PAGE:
The Higgs boson failed – but that's good.
Physicists have discovered that the elementary particle breaks down into two bottom quarks, exotic, short-lived particles that frequently collide with high-energy particles. The elusive process was eventually observed six years after the discovery of the Higgs boson by physicists at the Large Hadron Collider at CERN in Geneva. Researchers from two LHC experiments, ATLAS and CMS, also reported on their findings in a seminar that took place on August 28 at CERN.
Scientists can not directly prove the Higgs boson. Instead, they discover the debris that arises when the Higgs disintegrates into less massive particles. It is expected that the Higgs boson will split into two bottom quarks over half the time. So far, however, scientists have not been able to elucidate the process because other mechanisms can produce bottom quarks and mimic Higgs decay ( SN: 9/3/1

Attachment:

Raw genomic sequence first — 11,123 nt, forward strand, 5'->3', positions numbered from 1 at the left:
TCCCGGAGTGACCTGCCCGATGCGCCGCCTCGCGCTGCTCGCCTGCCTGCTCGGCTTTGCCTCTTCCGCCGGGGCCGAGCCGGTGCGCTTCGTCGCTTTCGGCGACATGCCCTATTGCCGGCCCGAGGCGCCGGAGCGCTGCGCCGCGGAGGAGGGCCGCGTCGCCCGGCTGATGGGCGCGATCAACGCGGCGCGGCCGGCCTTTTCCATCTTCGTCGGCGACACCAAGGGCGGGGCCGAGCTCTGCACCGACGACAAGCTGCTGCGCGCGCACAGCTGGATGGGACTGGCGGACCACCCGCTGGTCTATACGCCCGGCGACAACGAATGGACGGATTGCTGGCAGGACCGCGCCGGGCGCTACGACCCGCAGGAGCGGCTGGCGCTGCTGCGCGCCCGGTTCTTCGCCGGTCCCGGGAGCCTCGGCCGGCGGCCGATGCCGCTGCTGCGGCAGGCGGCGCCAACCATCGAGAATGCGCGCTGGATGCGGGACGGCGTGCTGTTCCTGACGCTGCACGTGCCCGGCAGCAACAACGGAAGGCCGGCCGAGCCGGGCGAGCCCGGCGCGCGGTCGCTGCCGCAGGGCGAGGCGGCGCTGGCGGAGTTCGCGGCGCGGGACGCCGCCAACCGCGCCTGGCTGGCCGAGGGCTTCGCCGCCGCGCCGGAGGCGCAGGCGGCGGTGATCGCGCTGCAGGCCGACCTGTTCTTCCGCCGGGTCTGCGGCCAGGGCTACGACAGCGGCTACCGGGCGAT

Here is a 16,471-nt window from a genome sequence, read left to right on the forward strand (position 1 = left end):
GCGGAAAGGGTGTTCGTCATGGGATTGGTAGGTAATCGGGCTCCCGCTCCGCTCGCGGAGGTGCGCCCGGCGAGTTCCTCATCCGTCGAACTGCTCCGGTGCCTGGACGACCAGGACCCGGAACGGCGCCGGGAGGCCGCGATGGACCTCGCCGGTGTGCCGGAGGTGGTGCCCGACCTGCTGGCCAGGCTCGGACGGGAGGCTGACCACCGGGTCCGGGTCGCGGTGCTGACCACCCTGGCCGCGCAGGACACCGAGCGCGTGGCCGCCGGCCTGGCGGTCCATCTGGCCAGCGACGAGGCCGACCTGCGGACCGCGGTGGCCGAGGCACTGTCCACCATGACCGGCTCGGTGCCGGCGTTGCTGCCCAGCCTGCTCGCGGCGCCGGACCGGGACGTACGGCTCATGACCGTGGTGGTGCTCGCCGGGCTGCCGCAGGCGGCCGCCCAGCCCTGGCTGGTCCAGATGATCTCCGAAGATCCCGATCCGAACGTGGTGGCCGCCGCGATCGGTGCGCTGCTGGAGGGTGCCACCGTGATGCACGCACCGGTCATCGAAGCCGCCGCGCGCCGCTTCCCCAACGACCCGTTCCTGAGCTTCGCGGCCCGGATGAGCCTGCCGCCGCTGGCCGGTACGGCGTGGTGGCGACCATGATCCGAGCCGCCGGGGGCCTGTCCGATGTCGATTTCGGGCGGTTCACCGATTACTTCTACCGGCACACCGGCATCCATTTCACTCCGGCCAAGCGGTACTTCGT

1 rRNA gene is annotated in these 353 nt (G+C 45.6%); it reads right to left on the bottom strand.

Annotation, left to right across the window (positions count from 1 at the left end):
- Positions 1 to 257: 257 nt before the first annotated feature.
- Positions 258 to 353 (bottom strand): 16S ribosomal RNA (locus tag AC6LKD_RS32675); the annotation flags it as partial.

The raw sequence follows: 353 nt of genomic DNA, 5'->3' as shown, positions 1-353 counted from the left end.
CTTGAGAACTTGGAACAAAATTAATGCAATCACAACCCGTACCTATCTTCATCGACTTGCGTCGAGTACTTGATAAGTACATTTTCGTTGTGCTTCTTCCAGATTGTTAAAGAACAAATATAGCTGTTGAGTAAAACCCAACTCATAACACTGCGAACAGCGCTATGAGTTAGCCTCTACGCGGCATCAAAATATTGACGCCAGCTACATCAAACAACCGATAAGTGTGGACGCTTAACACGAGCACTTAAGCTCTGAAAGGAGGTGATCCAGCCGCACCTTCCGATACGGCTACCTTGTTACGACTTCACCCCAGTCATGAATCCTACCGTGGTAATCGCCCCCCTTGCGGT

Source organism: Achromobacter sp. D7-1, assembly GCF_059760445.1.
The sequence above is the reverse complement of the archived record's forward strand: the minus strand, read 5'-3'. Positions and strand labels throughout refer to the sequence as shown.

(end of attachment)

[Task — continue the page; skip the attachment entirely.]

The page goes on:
With the unveiling of the Higgs boson in 2012, physicists filled the last missing part of the Higgs Standard Model, the theory of the fundamental components of matter ( SN: 7/28/12, p. 5 ). But the physicists still want to know more about the inner workings of the Higgs.
The Standard Model predicts how many times the Higgs should disintegrate into different types of particles. Bottom quarks are one of six types of quarks in the standard model, each with different properties, such as mass and electric charge. While the lightest quarks form ordinary particles such as protons and neutrons, bottom quarks are relatively heavy and rare.
Physicists want to measure the different ways in which the Higgs boson decays to see if the rates are in line with expectations. If not, it could mean that something is wrong with the theory. But the new results confirmed the standard model.